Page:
Alex Constantine - July 30, 2007
" ... With practice, people can learn to suppress emotional memories ... "
The False Memory Syndrome Foundation (FMSF) has propogated the belief that memory repression is a big fat red herring. Never mind that repressed memory is the foundation of all psychotherapies, that it is reasonably common among stressed war veterans and other sufferers of PTSD ... false memory theory only applies to abused children, of course - and in a courtroom setting where big-big legal fees are collected for testifying that memories cannot possibly be repressed when they involve abuse, and must therefore be "false."
Sure-sure. So now a study comes along that demonstrates memories can be repressed by a simple act of concentration. The FMSF is wrestling with this one, but will invent some new fast-talk to pass off as legitimate psychiatry.
Meanwhile, sufferers of repressed memory of abuse, particularly the ritual variety, are persecuted by a legal system that has been heavily influenced by the child brutalization advocates of the FMSF.
- Alex Constantine
July 12, 2007
Practice Forgetting and Memories Fade
Reviewed by Zalman S. Agus, MD; Emeritus Professor at the University of Pennsylvania School of Medicine.
This study suggests that, with practice, we can learn to forget emotion-laden images, in a process that appears to be under conscious control.
BOULDER, Colo., July 12 - With practice, people can learn to suppress emotional memories, researchers here found.
Their study may have clinical implications for those suffering from post-traumatic stress syndrome or obsessive-compulsive disorder, Brendan Depue, a doctoral candidate at the University of Colorado, and colleagues reported in the July 13 issue of Science.
And it may also re-ignite the debate over so-called repressed memories, a topic that has been highly controversial in recent years.
The process of suppressing a memory has two stages and is under the control of the prefrontal regions of the brain, the researchers noted.
To test the degree to which people could suppress specific memories, the researchers first trained 16 participants to associate 40 neutral images of human faces with more emotion-laden pictures, such as a car crash or a wounded soldier.
After they memorized the pairs of images, the volunteers were placed in magnetic resonance imaging scanners.
Then they were shown 32 of the faces 12 times each in a pseudo-random order. For some pictures they were told to think about the associated disturbing image, for others, they were told not to think about it. The remaining eight pairs of faces and images were used as a baseline.
The use of the cue image only ensured that the subjects had to mentally manipulate their memory of the other image, Depue and colleagues said.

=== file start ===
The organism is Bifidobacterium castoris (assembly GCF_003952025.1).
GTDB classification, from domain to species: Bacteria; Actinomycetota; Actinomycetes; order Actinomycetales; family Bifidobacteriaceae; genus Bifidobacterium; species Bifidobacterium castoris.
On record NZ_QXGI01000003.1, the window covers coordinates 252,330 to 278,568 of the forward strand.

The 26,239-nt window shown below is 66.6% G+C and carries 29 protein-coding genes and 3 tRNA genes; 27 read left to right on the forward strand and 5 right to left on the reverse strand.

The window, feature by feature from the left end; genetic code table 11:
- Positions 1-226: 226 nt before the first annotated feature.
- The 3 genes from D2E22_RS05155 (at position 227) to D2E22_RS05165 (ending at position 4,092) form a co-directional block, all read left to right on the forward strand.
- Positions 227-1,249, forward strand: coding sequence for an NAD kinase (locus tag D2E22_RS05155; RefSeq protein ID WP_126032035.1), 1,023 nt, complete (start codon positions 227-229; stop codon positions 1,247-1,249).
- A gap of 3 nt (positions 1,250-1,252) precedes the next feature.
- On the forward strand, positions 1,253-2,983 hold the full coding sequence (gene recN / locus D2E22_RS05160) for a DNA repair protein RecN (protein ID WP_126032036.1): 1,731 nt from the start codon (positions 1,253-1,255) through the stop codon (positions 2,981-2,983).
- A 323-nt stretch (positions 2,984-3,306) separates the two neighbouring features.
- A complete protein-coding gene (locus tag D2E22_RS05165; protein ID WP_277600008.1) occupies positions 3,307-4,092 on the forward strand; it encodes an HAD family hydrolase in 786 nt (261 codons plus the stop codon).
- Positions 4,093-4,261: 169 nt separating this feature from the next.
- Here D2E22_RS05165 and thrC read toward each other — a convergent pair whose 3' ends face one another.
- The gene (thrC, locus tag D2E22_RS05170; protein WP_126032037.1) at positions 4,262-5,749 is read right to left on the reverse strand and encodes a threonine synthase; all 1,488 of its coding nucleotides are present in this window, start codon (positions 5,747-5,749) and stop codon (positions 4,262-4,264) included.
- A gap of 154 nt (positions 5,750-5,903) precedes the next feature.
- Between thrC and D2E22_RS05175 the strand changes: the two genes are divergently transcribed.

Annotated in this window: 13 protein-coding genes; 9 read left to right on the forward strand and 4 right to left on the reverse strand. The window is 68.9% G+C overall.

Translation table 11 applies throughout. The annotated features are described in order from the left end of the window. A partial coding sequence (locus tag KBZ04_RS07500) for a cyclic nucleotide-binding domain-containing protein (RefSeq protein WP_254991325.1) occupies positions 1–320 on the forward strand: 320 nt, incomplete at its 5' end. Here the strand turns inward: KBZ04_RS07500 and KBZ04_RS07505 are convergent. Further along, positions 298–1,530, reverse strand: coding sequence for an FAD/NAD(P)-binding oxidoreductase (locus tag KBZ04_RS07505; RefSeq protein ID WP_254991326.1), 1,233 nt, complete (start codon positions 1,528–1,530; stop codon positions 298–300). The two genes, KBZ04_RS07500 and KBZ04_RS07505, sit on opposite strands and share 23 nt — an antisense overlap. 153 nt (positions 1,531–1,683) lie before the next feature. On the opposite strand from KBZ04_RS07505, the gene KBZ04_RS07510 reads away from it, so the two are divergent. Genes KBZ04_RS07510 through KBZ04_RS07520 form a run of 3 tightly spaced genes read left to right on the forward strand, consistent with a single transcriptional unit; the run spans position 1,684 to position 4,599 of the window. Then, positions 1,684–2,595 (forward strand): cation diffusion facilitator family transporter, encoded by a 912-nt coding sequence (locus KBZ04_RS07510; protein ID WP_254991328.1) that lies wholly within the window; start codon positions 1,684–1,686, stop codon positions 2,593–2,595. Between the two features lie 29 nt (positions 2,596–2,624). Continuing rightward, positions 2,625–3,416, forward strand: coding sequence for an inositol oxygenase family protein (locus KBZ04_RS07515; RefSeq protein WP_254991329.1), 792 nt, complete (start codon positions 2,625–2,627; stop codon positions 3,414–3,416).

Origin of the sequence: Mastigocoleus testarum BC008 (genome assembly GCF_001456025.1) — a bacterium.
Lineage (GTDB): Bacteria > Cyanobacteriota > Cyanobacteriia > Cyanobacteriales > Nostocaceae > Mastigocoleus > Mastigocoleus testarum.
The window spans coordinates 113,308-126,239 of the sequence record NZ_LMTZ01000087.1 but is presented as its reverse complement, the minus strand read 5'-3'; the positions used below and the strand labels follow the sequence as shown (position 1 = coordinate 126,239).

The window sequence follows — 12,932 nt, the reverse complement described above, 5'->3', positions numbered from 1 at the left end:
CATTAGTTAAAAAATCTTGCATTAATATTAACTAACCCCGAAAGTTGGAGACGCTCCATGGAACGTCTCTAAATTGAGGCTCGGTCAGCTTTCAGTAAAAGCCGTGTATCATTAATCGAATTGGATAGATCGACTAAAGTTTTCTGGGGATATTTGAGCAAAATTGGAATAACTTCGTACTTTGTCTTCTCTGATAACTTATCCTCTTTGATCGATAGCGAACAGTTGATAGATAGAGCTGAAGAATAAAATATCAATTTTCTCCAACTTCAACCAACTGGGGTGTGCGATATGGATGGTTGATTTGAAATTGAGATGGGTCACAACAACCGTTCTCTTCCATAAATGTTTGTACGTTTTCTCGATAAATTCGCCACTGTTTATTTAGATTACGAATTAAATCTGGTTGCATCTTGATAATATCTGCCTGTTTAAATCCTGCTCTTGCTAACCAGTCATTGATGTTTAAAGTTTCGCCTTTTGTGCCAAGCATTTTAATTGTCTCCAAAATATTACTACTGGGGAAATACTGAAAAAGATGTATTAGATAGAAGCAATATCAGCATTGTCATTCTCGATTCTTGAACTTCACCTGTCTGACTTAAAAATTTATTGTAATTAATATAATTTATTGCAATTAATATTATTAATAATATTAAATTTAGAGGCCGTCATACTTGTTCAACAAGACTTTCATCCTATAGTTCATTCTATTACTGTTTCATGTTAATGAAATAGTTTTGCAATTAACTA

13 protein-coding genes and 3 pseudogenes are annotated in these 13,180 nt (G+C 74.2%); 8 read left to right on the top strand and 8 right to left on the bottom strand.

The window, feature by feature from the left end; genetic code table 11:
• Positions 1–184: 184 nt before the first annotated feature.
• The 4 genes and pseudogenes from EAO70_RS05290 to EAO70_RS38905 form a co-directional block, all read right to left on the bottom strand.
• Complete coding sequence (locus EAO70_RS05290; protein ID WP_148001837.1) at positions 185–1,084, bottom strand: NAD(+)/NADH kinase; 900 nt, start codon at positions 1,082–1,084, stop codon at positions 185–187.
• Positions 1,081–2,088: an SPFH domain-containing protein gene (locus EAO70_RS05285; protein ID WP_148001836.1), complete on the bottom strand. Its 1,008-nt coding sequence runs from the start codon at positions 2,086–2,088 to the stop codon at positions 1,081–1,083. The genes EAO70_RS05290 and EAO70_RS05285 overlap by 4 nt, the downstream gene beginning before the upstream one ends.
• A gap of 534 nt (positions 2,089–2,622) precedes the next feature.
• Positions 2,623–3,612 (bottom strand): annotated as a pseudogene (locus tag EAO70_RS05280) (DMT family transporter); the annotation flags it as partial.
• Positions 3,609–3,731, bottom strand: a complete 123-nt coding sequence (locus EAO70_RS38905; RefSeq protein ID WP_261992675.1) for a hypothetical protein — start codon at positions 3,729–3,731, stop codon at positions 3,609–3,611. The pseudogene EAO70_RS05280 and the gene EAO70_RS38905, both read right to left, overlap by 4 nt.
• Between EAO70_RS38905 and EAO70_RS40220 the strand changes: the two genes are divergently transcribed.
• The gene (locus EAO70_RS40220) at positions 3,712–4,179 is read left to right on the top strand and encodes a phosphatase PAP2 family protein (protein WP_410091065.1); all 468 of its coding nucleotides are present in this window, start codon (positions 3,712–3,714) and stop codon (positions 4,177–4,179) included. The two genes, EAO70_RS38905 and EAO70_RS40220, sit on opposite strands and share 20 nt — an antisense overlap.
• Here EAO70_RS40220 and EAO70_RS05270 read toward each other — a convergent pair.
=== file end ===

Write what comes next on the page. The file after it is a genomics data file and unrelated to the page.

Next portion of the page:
In the testing phase of the experiment, they were shown all 40 cue images and asked to give a short description of the associated image.
Analysis found that on average the volunteers were able to recall 62.5% of the pairs in the baseline group, compared with 71.1% of those they were asked to think about and 53.2% of those they were told not to think about.
Recall was significantly different for the "think" and not-think" groups (at P=0.0006), the researchers found. That was because, compared to the baseline, there was a trend toward better recall in the "think" group and significant reduction of recall (at P=0.02) in the "not-think" group.
The functional MRI scanning showed that two regions of the prefrontal cortex are involved one after the other in suppressing memories, the researchers said.
First, the right inferior frontal gyrus suppresses regions that support the sensory components of the memory, including the visual cortex and the thalamus.
Next, the right medial frontal gyrus suppresses regions, including the hippocampus and amygdala, that support emotional components of the memory.
The results are consistent with "the operation of an active process of suppression" of memory, the researchers said.
"By essentially shutting down specific portions of the brain, [volunteers] were able to stop the retrieval process of particular memories," Depue said.
"We think we now have a grasp of the neural mechanisms at work," Depue said, adding that he and his colleagues "hope the new findings and future research will lead to new therapeutic and pharmacological approaches to treating a variety of emotional disorders."
Not everyone sees the upside to the study.
Commenting on the results, memory researcher Elizabeth Loftus, Ph.D., of the University California at Irvine, fears that the research will be misused as support for the idea that people can "banish horrific brutalization into the unconscious," a notion she has challenged for years.
"This will be used as a supposed piece of proof that [memory] repression has been discovered in the brain," she said. "This is not evidence for that but people will try to pretend that it is."
Pamela Freyd, Ph.D., executive director of the False Memory Syndrome Foundation in Philadelphia, noted that the images used in the experiment, while disturbing, were not personally traumatic to the volunteers, so "the results are not at all surprising to me."
But memories of real trauma can be "intrusive and worrisome" and difficult to avoid thinking about, she said.
Depue agreed that personal trauma may be a different kettle of fish. "A person could need thousands of repetitions of training to suppress such memories," he said. "We just don't know yet."
The study was supported by the University of Colorado at Boulder. The authors made no declaration with respect to potential conflicts.
Primary source: Science
Source reference: Depue BE et al. "Prefrontal Regions Orchestrate Suppression of Emotional Memories via a Two-Phase Process." Science 2007;317:215-19.